Bracing for a US banking overhaul

By , Staff writer of The Christian Science Monitor

Ralph Nader is concerned that the "financial modernization" legislation moving through Congress will lead to "the most massive" consolidation of financial power in the 20th century.

The bill, S-900, is hundreds of pages long. And few people, even among the experts, know or understand it fully. One thing it does do is repeal the Glass-Steagall Act of 1933 that compartmentalized commercial banks, securities firms, and insurance companies from each other.

S-900 could pass this week.

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"We will look back at this and wonder how the country was so asleep," declares Mr. Nader, a veteran consumer advocate. "It's just a nightmare."

The bill's advocates are cheering the recent removal of obstacles to passage.

The Federal Reserve and the Treasury reached a compromise on regulatory turf - a dispute that earlier had made a presidential veto likely.

Senate Banking Committee Chairman Phil Gramm (R) of Texas made a deal with the Clinton administration weakening the Community Reinvestment Act of 1977. That act obliges banks "to meet the credit needs of the local communities in which they are chartered" - in other words, to serve the ghettos.

A Senate-House conference also agreed on provisions dealing with the privacy of consumers. Elements of a financial conglomerate will be allowed to share information on individuals, ranging from health to financial status.

To Nader, a key problem is the undermining of what famed economist John Kenneth Galbraith called "countervailing power." Banks, securities firms, and insurance companies competed with each other for legislative support and consumer favor. That struggle tamed their respective power.

Now these industries will merge into "a handful" of trillion-dollar-plus conglomerates, and probably hundreds of small "boutiques" offering specific financial products, predicts Nader.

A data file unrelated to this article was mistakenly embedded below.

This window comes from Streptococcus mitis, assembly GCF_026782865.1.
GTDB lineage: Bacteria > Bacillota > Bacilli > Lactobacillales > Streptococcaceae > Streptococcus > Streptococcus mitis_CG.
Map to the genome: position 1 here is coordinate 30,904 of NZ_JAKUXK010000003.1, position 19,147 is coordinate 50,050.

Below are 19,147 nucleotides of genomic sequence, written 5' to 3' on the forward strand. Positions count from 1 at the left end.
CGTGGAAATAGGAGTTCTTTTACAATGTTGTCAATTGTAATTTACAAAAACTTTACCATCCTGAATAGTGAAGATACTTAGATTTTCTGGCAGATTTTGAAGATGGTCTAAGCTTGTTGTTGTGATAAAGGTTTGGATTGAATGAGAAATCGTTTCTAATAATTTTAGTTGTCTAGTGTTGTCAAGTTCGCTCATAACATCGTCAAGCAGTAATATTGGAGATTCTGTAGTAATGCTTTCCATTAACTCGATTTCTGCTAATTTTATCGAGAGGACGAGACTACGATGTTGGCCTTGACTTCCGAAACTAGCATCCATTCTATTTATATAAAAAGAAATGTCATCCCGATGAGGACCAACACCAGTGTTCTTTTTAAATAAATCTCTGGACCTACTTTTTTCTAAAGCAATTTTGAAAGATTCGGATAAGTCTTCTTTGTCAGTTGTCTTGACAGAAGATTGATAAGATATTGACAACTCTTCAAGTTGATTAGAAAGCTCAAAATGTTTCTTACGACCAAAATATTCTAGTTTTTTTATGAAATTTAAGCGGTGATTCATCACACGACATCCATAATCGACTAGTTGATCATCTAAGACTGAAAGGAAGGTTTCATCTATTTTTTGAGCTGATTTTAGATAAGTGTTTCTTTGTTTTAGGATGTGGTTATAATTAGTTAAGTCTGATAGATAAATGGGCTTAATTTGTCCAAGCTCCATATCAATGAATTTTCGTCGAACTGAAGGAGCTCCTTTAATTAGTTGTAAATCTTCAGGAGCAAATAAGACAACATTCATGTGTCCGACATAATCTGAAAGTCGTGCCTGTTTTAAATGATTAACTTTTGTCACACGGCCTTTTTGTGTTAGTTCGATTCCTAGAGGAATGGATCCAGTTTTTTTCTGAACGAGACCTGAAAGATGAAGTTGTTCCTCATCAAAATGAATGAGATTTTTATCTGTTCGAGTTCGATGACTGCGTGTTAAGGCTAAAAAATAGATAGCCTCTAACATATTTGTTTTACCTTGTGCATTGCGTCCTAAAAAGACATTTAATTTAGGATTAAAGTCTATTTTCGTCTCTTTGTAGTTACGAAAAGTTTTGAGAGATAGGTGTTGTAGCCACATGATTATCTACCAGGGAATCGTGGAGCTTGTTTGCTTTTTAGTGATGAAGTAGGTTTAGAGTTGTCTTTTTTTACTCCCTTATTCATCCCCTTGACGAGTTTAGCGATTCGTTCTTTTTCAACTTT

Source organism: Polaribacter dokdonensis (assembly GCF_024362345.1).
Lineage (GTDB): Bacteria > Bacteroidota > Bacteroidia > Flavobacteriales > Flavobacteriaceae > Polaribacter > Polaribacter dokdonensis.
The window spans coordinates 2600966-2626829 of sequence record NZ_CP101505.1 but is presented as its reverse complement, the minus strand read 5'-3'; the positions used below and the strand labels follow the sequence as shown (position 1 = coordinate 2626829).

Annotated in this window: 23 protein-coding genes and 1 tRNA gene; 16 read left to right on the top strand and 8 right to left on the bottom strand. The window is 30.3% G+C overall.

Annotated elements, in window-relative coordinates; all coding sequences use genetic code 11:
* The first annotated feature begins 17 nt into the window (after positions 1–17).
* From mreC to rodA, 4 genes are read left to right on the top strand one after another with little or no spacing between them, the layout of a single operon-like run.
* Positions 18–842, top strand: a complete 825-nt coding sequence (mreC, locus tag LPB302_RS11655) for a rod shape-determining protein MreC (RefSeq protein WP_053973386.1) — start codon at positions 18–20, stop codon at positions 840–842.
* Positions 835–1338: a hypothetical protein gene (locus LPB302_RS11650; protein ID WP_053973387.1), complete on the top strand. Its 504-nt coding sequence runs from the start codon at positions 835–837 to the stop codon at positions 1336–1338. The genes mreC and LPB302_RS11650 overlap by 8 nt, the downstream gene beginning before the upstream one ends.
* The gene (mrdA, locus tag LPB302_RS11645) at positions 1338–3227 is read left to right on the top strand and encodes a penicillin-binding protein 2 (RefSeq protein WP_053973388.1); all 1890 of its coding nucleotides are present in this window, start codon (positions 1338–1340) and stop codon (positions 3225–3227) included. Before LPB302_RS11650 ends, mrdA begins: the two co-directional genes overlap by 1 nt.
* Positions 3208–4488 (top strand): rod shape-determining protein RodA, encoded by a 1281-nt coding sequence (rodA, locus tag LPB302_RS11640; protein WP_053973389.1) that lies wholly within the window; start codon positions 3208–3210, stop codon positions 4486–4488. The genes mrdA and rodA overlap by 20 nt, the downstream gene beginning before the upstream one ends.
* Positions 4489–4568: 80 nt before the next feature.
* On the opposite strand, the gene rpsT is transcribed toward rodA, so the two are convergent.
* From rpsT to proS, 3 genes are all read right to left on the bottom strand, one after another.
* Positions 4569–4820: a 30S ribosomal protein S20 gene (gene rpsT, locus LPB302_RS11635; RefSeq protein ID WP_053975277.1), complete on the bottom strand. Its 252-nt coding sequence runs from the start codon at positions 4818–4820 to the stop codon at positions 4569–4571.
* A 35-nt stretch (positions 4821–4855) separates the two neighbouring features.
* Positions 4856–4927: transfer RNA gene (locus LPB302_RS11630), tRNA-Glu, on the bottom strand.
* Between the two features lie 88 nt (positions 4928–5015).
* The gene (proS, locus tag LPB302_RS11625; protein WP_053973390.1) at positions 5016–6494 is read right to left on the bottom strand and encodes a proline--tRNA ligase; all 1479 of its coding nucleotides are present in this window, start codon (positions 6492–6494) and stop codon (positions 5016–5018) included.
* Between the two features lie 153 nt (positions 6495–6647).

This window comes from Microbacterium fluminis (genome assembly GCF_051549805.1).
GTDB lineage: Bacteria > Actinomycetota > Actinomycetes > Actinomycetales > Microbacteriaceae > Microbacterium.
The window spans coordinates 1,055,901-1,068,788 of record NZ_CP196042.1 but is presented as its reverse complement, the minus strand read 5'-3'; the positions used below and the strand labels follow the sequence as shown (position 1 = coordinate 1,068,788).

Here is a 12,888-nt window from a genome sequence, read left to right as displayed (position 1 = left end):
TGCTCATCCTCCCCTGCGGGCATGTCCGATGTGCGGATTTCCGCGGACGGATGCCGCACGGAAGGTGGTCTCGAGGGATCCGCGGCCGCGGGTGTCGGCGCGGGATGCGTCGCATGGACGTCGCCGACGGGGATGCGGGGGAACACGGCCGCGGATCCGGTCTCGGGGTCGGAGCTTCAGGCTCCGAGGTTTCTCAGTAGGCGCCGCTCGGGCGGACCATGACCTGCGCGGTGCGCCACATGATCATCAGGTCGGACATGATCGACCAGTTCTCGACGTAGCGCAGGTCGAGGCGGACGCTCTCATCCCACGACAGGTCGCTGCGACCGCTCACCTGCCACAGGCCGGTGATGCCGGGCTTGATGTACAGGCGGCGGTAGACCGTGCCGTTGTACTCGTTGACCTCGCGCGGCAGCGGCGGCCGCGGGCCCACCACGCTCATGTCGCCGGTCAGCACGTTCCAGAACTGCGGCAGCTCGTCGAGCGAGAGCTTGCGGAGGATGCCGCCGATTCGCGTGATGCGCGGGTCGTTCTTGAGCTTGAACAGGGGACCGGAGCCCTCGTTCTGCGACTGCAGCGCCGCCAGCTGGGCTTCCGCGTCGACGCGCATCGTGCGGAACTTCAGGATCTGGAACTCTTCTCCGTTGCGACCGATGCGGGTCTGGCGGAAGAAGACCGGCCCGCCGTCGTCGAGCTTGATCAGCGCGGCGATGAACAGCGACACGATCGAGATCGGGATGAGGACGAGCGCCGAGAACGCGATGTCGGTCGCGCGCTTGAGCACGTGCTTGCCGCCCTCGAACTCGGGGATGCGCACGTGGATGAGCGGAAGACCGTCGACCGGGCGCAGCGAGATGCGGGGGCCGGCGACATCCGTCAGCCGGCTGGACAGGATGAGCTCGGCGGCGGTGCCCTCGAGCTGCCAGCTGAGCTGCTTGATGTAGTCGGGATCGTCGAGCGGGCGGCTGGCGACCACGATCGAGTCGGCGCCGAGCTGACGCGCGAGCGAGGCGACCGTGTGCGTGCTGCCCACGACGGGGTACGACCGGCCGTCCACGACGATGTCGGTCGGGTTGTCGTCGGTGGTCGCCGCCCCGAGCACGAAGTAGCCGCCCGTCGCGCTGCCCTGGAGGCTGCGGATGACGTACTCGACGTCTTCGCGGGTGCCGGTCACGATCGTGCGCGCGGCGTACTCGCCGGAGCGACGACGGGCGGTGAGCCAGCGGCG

The conglomerates, Nader warns, will be "too big to fail." If one goes belly up, Uncle Sam may need to come to their rescue, costing taxpayers billions.

Already, Citigroup has some $800 billion in assets.

Since politics has become highly dependent on large campaign contributions, big money likely will have big political power.

"Nobody will be able to discipline a Citigroup," cautions Edward Kane, a finance professor at Boston College. The conglomerates could have "tremendous political clout." It may even be hard for the many regulatory agencies to know what these complex giants are doing.

Jake Lewis, a colleague of Nader's at the Center for the Study of Responsive Law in Washington, charges further that the "one-stop shopping centers" set up by the conglomerates "will lure and coerce consumers into buying all their financial products from a single source." People won't shop around for the lowest price and best choice from a variety of competing financial firms.

But to proponents, S-900 - the end result of many years of legislative battle - deserves passage despite faults.

For one thing, it makes de jure what has become de facto. Regulators and courts have gradually interpreted law to permit combinations between commercial banking and the securities business. S-900 will tidy up the process. It will especially hasten the merger of the insurance business into these conglomerates.

Anthony Santomero, a finance expert, sees S-900 as "a good step" in the nation's financial restructuring. "The United States is the only major country that has its financial institutions pigeonholed into narrow boundaries," says the Wharton School, University of Philadelphia, professor.

Consumers, he says, will be protected by a host of smaller firms offering competitive financial products, such as home and car loans, Internet banking, credit cards, CDs, brokerage services, and mutual funds. "It will be very interesting to see how it evolves," he says.

One question is whether federal regulatory agencies - at least six of them - can prevent abuses of power.

Mr. Lewis calls it "a convoluted Rube Goldberg structure" that may obscure accountability of federal regulators.

Professor Kane suggests part of regulators' compensation be set aside and paid only if there is financial stability for several years after they leave office. At present, many regulators bail out of Washington for big bucks in the industry they have regulated. The withheld pay would provide an incentive for them to be tough regulators.

(c) Copyright 1999. The Christian Science Publishing Society

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